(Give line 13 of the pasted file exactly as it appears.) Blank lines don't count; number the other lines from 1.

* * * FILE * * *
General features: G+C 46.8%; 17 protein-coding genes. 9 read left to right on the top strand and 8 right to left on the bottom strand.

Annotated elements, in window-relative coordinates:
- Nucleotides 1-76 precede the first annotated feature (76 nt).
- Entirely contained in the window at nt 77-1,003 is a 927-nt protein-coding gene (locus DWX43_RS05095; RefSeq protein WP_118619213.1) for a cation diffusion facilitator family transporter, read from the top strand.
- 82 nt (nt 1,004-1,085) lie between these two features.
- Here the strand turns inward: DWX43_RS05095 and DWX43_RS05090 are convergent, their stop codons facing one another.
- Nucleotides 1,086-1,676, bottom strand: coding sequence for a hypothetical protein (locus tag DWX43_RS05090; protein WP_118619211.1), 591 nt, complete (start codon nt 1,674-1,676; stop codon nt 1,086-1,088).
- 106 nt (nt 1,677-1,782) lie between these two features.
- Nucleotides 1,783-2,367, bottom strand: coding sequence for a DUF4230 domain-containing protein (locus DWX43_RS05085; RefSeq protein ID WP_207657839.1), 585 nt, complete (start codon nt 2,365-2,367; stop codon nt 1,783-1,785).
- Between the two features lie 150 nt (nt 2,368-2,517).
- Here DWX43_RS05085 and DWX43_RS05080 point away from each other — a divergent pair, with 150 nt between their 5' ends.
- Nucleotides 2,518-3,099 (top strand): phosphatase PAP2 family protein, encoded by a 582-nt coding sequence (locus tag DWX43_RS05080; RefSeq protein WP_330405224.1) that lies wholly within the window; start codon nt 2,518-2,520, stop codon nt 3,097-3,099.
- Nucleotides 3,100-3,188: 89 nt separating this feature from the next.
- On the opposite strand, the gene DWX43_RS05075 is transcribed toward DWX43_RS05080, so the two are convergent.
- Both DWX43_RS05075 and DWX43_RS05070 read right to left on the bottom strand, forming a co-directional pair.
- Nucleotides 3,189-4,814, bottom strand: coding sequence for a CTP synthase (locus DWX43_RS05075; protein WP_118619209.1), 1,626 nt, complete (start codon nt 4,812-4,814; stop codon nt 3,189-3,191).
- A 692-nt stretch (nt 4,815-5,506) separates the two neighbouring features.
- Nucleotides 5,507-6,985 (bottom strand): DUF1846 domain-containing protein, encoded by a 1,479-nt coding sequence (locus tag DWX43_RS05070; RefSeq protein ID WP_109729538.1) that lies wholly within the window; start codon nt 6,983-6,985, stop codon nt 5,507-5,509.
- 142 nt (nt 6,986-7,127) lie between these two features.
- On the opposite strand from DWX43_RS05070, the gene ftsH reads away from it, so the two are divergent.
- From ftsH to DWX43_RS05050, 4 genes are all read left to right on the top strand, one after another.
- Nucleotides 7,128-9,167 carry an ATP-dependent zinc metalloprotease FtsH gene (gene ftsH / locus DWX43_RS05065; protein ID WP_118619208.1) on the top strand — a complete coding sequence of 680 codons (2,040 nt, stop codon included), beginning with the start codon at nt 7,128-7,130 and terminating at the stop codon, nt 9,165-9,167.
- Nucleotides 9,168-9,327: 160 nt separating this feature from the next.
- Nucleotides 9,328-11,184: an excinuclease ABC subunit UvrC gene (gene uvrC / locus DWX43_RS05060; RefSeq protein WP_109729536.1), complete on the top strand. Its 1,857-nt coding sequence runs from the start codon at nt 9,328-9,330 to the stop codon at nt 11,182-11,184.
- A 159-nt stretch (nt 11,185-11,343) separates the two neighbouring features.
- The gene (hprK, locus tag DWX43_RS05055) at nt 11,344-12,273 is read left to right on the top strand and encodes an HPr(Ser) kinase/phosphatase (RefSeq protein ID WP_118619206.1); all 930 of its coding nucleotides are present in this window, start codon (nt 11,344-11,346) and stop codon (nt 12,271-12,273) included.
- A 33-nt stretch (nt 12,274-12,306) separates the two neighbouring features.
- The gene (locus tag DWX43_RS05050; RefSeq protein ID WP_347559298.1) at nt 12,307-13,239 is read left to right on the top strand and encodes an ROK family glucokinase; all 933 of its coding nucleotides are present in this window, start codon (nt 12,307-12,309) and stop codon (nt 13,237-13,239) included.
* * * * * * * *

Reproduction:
- Nucleotides 3,100-3,188: 89 nt separating this feature from the next.